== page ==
New Fairbanks bishop called to humbly “keep watch” over his flock

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Editor’s note: The following is Anchorage Archbishop Roger Schwietz’s Dec. 15 homily given at the ordination of Bishop Chad Zielinski as the head of the Fairbanks Diocese.

“The people who walked in darkness have seen a great light: upon those who dwelt in the land of gloom, a light has shone.” (Is. 9:1)

These haunting words from the prophet Isaiah will greet and console us as we celebrate Mass at the start of our Christmas celebrations. Gathering together here in Fairbanks for this Mass of Episcopal Ordination and Installation, we find ourselves in the middle of the liturgical season of Advent. It is a time for getting in touch with that longing for the Savior: a longing which each of us feels in the depth of our being. Here in Alaska, especially up North, our very environment assists us in the sense of enveloping darkness into which our loving God sent His Son, the light of the world.

Here in our diocese of Fairbanks that sense of longing for the light has become tangible since the darkness has touched us in so many ways — ways that are personal, powerful and frightening. I could sense that longing, that deep desire for renewed hope as I traveled through the diocese during the past year. Yet, you have welcomed me with open arms, with genuine hospitality and Christian love that will remain in my heart always. I want to thank you with all my heart for that great welcome into this faith family and will forever be grateful for this privilege to serve you in ministry.

And now, our Good Lord has responded to your longing and prayers, and has sent you a shepherd to be with you, to care for you, and to lead you to the light. Our Holy Father Francis has heard you and in the grace of the Holy Spirit, chosen a man who is close to you and who already has a sense of the beauty and diversity of this faith community. He brings with him extensive experience in pastoral ministry and leadership and I am overjoyed to welcome this man with a big pastoral heart as a co-worker and partner in episcopal ministry here in Alaska.

Accept him as you have accepted me. Love him and pray for him for he has pledged to give his life to you. Let me share with you the exhortation to the people found in the liturgical text for the ordination for a bishop: “Gladly and gratefully, therefore, welcome our brother whom we, the bishops, now admit into our college by the laying on of hands. Revere him as a minister of Christ and a steward of the mysteries of God. He has been entrusted with the task of bearing witness to the truth of the Gospel, and with the ministry of the Spirit and of justice.”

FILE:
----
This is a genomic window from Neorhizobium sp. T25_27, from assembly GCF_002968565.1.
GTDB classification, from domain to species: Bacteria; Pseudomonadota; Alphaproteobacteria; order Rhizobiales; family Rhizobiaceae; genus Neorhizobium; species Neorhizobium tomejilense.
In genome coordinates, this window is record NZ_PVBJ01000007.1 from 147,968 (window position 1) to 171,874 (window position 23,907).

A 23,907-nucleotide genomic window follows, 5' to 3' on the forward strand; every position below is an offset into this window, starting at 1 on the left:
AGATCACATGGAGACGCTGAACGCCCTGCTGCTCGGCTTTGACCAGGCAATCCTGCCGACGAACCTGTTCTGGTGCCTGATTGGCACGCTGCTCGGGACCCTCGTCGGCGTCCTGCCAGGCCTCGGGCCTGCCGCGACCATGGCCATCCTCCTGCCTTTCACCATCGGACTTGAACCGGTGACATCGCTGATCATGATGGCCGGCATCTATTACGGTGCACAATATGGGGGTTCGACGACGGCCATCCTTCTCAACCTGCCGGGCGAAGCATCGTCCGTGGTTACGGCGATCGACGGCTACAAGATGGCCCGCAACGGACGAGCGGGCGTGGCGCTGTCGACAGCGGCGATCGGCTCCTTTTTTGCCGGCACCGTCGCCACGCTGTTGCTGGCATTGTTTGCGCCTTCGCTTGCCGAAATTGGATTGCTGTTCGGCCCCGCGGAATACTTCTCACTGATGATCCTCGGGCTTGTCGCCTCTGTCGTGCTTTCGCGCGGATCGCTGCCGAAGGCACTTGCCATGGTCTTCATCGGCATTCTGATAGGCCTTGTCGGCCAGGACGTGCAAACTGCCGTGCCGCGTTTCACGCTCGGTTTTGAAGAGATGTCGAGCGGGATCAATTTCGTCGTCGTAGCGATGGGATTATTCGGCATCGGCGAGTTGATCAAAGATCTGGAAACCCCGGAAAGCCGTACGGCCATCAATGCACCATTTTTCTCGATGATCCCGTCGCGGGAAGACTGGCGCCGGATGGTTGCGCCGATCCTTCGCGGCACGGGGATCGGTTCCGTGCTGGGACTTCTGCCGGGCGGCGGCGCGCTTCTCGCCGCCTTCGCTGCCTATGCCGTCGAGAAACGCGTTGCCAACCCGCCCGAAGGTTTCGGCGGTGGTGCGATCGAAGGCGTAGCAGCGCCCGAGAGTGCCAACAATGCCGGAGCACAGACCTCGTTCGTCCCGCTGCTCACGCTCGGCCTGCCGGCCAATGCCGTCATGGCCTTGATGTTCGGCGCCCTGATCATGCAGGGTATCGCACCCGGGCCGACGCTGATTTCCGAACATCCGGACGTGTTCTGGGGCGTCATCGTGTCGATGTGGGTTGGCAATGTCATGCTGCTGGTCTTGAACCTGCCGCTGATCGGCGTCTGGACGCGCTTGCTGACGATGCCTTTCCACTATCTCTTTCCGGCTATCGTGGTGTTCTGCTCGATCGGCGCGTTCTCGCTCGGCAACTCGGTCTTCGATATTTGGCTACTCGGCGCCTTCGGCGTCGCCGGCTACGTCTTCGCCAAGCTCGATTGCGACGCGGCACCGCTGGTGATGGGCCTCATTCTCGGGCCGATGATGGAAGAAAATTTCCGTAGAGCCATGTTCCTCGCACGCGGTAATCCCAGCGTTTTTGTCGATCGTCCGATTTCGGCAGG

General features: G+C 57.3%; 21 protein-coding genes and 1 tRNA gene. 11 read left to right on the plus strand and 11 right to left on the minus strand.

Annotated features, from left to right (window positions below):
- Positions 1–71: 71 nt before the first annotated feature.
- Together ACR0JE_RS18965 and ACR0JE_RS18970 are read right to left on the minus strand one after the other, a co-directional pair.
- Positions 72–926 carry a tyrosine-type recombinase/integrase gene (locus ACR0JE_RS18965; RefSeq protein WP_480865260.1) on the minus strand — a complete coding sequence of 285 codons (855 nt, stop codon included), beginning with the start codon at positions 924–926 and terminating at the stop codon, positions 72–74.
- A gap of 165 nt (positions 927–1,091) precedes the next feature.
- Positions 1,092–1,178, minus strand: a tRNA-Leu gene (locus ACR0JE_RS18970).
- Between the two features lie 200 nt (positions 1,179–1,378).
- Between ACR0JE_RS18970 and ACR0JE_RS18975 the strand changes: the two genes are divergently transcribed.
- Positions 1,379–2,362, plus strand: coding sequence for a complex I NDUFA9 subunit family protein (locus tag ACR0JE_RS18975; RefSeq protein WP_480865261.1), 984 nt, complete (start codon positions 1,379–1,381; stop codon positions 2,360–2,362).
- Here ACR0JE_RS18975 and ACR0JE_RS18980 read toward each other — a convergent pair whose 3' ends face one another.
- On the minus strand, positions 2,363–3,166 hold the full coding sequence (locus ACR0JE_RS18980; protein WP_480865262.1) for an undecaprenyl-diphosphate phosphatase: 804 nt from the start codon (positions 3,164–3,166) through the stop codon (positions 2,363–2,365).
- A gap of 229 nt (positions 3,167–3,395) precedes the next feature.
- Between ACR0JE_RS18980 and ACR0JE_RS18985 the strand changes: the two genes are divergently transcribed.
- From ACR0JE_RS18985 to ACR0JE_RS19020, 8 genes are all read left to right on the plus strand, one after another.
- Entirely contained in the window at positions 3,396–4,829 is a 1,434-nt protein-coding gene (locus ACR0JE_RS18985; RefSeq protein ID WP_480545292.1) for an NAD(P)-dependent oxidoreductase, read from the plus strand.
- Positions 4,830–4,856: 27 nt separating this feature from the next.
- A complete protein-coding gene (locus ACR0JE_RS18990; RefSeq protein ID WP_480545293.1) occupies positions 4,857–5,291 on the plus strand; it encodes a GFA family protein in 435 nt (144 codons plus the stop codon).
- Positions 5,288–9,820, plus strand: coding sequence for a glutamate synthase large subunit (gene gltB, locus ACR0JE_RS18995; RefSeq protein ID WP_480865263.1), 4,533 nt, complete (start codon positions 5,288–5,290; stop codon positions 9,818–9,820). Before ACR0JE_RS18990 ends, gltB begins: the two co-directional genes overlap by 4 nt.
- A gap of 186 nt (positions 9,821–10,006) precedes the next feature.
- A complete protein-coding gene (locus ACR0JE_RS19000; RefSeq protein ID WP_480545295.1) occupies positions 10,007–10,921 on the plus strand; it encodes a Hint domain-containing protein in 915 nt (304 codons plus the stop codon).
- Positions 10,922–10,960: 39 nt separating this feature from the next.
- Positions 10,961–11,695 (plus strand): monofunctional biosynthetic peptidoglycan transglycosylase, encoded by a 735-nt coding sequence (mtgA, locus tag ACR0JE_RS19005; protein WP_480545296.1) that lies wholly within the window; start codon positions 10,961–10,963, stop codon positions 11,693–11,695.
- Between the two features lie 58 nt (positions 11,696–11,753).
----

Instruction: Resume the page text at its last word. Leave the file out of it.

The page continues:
And now, my dear brother, never mind about claiming you are too young as Jeremiah did. God has chosen you, and you have said yes, and for this we thank you. I pledge my prayers for you that, as Saint Paul says to the Ephesians, you might live in a manner worthy of the call you have received, with all humility and gentleness, with patience bearing with one another through love. In this way you will be a real father to your people whom I find to be humble and gentle, with a genuine hunger for their faith. You have wonderful and dedicated deacons and religious as collaborators in the work of the ministry. They are anxious to get to know you and to share their experience and wisdom with you. In them you will find a dedication which is truly inspiring.

Above all, I would like to use the words of Pope Francis in a recent address to new bishops: “I am thinking of so many people to lead to (Christ), your priests in the first place … I exhort you to cultivate within you, fathers and pastors, a quiet time in which to allow space for your priests: receive them, welcome them, listen to them, guide them. I would like you bishops to be accessible not because of the media facilities you have, but because of the interior space that you offer to receive people and consider their actual needs…”

You have chosen as the Gospel for today, my dear brother, Christ’s dialogue with Peter. As Jesus commanded Peter, so he now commands you: feed my lambs, tend my sheep. I know in your heart that this is your deepest desire. May the power of the Holy Spirit, and our prayers, strengthen you in carrying out this task.

And so, as the church says in its liturgical exhortation: “Keep watch over the whole flock, in which the Holy Spirit appoints you to govern the Church of God: in the name of the Father whose image you represent in the church; in the name of the Son, Jesus Christ, whose office of teacher, priest and shepherd you will discharge; in the name of the Holy Spirit who gives life to the Church of Christ and by his power strengthens us in our weakness.” Amen.


'New Fairbanks bishop called to humbly “keep watch” over his flock'
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